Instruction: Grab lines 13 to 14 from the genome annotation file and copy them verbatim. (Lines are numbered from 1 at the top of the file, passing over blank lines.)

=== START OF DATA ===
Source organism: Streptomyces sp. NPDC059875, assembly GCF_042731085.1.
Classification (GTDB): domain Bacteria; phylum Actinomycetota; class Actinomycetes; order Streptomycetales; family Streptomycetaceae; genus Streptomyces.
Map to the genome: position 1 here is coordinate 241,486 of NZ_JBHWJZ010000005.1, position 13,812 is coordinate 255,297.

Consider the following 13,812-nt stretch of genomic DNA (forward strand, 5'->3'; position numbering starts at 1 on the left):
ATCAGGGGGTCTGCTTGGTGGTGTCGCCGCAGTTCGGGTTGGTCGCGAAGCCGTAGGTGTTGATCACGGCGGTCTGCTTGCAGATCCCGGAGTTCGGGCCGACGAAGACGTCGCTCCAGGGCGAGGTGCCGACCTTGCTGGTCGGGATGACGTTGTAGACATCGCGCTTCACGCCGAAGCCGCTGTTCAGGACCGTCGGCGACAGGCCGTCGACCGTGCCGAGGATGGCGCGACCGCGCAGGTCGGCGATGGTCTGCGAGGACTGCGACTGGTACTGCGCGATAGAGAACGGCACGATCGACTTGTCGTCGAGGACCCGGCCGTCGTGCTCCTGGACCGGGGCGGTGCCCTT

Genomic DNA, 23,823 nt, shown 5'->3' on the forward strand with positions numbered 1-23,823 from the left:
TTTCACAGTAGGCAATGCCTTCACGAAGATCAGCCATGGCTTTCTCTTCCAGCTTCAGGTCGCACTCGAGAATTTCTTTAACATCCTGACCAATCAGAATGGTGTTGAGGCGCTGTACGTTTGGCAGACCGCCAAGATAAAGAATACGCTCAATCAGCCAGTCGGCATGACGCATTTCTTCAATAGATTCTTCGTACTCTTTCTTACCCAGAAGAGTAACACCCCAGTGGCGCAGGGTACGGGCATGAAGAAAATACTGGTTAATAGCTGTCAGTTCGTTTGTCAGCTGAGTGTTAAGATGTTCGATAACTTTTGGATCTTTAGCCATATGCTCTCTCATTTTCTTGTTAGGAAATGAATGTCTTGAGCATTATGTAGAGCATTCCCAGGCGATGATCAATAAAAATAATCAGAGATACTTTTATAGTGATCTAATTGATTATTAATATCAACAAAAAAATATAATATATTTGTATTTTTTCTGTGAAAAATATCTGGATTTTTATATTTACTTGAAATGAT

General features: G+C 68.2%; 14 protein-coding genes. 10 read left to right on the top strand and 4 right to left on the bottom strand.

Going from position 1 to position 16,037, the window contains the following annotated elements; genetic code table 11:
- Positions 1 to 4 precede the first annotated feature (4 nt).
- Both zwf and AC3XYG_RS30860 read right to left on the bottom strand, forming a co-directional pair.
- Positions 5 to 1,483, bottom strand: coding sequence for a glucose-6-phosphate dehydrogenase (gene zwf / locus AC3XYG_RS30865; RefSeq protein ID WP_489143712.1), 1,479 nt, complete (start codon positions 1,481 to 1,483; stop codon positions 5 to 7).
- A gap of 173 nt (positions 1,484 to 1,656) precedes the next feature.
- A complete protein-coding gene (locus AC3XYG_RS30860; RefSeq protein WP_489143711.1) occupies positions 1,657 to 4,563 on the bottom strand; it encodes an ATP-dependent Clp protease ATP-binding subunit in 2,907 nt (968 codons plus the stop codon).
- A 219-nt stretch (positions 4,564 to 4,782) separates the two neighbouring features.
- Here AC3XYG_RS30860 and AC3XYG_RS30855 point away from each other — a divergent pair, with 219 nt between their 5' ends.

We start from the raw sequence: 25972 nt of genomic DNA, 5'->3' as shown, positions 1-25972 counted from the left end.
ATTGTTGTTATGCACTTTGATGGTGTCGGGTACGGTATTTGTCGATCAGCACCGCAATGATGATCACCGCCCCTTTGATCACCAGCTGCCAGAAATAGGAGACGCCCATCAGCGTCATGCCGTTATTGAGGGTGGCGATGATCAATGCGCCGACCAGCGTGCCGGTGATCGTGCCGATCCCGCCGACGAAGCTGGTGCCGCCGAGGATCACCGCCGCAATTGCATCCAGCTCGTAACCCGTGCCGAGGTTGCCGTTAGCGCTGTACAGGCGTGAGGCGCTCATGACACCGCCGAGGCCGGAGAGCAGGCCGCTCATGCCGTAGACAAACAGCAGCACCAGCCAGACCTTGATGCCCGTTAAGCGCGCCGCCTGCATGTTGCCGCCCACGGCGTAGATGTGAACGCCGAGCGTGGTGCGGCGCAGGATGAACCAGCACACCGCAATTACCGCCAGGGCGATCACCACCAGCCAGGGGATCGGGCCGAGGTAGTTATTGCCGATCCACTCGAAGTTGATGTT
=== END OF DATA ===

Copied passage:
- A gap of 173 nt (positions 1,484 to 1,656) precedes the next feature.
- A complete protein-coding gene (locus AC3XYG_RS30860; RefSeq protein WP_489143711.1) occupies positions 1,657 to 4,563 on the bottom strand; it encodes an ATP-dependent Clp protease ATP-binding subunit in 2,907 nt (968 codons plus the stop codon).